If you were thinking about Russia, you were wrong.
Recently, we have often heard of chemical attacks. We all remember the horrific images from Syria, where Bashar al-Assad’s regime used chlorine against its own citizens. We all remember the events in Salisbury, Great Britain. Finally, just recently there was a resonant poisoning of the Kremlin critic Alexei Navalny. All this has been coming down on us for years in the media, showing us who the “bad guy” is. The time has come to get to know one more thing.
It is no secret that the Soviet Union had a sufficient stock of chemical weapons. During the second half of the XX century, the USSR had the largest arsenal of chemical warfare agents in the world. Only in the 90s of the last century did its systematic destruction begin, but by that time the communist giant had fallen, leaving a very dubious legacy.
In the chaos, the Soviet republics, one after another declaring independence, were carrying away everything they had inherited from the dying superpower. Ukraine is known to have acquired a disproportionately large arsenal of nuclear weapons. At that time, both Washington and Moscow equally understood what this scenario could lead to. As a result, the West united with Russia, pushing on Kiev to disarm Ukraine in exchange for security guarantees. Not so popular is the information that Ukraine has inherited an arsenal of toxic substances from the Soviet Union that is less visible but no less dangerous.
Back in 1997, the Independent Morning Post’s Taipei publication published a sensational investigation. It cited evidence that China had bought sarin from the Ukrainian government. Kiev took this step for fear that the inspectors would detect substances in the course of monitoring the Chemical Weapons Convention. In Kiev, this was strongly denied, although even now Ukraine still possesses chemical weapons.
In 2010, the local media reported that one of the military units in the Poltava region stored sarin and nerve gas VX. According to the published data, there was a leak, as the residents of Khomutets village showed signs of poisoning. They were the ones who asked the General Prosecutor’s Office to investigate the incident. However, the case was hushed up on the pretext that the examination “did not identify the substance that caused the disease”.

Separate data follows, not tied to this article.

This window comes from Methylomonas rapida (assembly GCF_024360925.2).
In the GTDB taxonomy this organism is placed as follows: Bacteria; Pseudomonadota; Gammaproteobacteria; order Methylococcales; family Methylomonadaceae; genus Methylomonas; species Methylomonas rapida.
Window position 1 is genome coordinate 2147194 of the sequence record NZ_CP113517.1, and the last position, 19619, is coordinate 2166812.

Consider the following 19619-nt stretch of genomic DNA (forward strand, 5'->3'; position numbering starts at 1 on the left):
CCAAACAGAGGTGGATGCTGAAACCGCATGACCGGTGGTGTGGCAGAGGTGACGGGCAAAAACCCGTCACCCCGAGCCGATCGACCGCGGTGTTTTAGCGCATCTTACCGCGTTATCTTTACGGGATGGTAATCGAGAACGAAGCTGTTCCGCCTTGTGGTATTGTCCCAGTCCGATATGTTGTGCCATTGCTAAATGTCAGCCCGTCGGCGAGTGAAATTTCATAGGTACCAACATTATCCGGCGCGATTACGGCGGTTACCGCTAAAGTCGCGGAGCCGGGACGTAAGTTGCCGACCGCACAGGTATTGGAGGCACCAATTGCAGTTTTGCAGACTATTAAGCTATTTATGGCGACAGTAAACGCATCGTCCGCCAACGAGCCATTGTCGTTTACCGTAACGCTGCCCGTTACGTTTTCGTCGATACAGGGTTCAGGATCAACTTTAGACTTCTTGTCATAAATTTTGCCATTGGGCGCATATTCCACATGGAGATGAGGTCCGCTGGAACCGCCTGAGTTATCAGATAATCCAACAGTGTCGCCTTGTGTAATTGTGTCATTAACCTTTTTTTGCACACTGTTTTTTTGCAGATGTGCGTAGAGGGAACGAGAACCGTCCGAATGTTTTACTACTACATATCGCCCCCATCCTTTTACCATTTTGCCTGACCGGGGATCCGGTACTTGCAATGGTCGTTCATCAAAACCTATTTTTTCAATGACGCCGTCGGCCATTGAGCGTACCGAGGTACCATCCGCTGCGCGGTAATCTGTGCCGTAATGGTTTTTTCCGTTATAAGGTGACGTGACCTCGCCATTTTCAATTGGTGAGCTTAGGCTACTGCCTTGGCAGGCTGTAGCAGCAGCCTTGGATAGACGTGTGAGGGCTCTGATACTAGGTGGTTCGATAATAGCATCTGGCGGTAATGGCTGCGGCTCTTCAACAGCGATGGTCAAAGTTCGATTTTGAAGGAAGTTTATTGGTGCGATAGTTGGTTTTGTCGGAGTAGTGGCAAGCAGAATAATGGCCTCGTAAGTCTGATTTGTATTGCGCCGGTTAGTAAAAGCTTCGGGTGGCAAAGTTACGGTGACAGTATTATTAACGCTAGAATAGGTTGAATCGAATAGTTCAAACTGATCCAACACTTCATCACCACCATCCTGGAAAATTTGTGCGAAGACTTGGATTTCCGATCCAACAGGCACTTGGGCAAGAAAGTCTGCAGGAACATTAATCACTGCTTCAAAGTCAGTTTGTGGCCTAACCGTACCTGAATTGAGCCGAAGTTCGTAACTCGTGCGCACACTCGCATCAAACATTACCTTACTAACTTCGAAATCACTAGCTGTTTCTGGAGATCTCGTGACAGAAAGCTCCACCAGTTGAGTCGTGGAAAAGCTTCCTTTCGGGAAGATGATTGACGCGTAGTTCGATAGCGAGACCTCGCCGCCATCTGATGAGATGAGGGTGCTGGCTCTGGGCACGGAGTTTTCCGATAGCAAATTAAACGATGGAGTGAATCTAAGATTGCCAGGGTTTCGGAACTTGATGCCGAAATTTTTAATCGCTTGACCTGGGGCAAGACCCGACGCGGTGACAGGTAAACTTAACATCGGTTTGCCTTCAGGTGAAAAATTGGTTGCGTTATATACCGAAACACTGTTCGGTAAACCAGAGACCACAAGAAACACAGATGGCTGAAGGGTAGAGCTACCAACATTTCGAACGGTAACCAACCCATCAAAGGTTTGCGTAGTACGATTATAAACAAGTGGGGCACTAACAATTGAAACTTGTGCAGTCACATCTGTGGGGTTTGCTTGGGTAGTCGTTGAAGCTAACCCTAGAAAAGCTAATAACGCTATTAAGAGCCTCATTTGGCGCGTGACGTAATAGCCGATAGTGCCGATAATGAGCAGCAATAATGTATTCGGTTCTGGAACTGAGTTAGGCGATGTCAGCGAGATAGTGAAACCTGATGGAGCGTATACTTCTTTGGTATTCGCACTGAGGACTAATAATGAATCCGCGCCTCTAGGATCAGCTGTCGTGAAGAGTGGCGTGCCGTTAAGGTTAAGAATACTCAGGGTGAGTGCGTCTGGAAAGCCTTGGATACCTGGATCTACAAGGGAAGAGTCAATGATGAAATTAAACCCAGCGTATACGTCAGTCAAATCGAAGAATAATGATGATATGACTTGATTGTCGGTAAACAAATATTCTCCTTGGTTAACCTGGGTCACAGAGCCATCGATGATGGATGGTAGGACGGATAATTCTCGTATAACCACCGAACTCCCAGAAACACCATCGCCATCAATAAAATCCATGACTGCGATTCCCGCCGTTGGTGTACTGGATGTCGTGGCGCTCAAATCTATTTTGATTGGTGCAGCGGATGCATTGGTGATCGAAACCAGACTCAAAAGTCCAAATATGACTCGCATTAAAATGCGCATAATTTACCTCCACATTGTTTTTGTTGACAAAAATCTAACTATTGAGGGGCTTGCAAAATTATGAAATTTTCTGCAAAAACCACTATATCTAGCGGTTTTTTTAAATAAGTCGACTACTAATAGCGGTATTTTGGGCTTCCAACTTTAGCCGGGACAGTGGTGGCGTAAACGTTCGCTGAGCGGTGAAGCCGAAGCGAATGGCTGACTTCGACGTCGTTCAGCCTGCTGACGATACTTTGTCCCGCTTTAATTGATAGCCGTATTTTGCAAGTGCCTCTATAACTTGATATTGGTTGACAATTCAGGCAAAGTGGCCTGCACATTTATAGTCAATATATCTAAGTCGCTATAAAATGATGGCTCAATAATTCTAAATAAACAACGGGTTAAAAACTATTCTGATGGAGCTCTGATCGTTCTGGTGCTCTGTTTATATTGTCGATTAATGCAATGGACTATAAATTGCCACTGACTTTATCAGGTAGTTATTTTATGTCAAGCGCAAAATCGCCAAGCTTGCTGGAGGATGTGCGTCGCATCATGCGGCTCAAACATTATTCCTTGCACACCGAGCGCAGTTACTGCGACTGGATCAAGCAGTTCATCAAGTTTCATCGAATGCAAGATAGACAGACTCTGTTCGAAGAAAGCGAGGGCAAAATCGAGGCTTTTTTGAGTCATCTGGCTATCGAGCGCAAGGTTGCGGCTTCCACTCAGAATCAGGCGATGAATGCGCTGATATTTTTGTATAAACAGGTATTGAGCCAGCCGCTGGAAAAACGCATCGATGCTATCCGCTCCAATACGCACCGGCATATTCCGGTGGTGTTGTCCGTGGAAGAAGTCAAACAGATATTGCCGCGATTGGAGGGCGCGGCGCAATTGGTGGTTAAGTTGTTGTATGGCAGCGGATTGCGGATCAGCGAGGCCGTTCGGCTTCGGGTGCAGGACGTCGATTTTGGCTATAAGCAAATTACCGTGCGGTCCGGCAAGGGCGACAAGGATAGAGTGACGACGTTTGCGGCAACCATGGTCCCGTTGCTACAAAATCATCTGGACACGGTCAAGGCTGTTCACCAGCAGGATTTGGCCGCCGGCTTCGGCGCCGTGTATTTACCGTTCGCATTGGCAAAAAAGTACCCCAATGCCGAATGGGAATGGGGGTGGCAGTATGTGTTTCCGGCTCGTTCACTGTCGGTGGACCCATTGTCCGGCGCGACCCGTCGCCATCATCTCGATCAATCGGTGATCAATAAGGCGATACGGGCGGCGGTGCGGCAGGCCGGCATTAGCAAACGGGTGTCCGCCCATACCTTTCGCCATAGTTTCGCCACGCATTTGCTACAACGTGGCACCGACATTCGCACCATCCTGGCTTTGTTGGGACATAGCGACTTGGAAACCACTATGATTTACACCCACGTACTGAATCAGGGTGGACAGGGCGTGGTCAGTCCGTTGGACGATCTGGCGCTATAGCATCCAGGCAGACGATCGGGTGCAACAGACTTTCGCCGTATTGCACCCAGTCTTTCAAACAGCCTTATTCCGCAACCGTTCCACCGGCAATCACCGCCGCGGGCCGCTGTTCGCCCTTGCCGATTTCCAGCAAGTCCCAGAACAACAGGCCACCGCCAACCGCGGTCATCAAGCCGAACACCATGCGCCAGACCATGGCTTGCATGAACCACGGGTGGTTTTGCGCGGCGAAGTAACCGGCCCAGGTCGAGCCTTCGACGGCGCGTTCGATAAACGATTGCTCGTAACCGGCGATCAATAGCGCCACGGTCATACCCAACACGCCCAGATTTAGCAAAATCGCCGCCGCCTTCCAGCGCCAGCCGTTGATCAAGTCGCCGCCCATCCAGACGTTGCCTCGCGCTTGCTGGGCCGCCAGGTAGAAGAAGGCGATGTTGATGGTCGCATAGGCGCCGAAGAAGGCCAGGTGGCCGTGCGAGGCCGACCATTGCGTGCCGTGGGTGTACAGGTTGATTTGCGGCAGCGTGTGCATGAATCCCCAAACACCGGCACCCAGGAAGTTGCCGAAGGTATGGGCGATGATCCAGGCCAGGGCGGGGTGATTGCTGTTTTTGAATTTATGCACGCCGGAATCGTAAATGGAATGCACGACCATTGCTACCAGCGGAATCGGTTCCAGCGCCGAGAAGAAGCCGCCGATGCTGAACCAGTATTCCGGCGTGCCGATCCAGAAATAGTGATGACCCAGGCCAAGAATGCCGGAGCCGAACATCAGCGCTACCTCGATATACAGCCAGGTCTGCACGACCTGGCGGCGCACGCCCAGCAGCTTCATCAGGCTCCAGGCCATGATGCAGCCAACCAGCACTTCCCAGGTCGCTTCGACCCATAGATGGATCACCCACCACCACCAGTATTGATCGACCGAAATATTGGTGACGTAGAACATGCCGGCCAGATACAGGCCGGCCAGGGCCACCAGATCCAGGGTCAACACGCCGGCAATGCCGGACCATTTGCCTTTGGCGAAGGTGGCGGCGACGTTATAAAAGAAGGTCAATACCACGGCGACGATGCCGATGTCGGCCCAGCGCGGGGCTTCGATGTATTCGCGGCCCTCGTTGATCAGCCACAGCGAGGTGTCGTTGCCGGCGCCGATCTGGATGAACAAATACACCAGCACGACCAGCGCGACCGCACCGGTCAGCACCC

On 7 April 2018, there was a chemical attack with chlorine in the Syrian city of Duma. Experts from the Organisation for the Prohibition of Chemical Weapons also confirmed this. According to humanitarian organisations, on the night of 7 April, a helicopter dropped a barrel bomb containing chemicals over the city of Duma. The victims of the attack were civilians. According to the World Health Organisation, at least 49 people were killed and about 650 others went to hospitals for help. The OPCW did not name those responsible for the incident in the document, but the entire Western world pointed a finger towards Assad. Moreover, as we know, this attack was not the only one. If the local regime is really behind this, then they should certainly be fairly punished for killing their own citizens. But if the entire civilised world is so fiercely criticizing Assad, why isn’t the Ukrainian authorities being criticized? In the end, there are good reasons for that.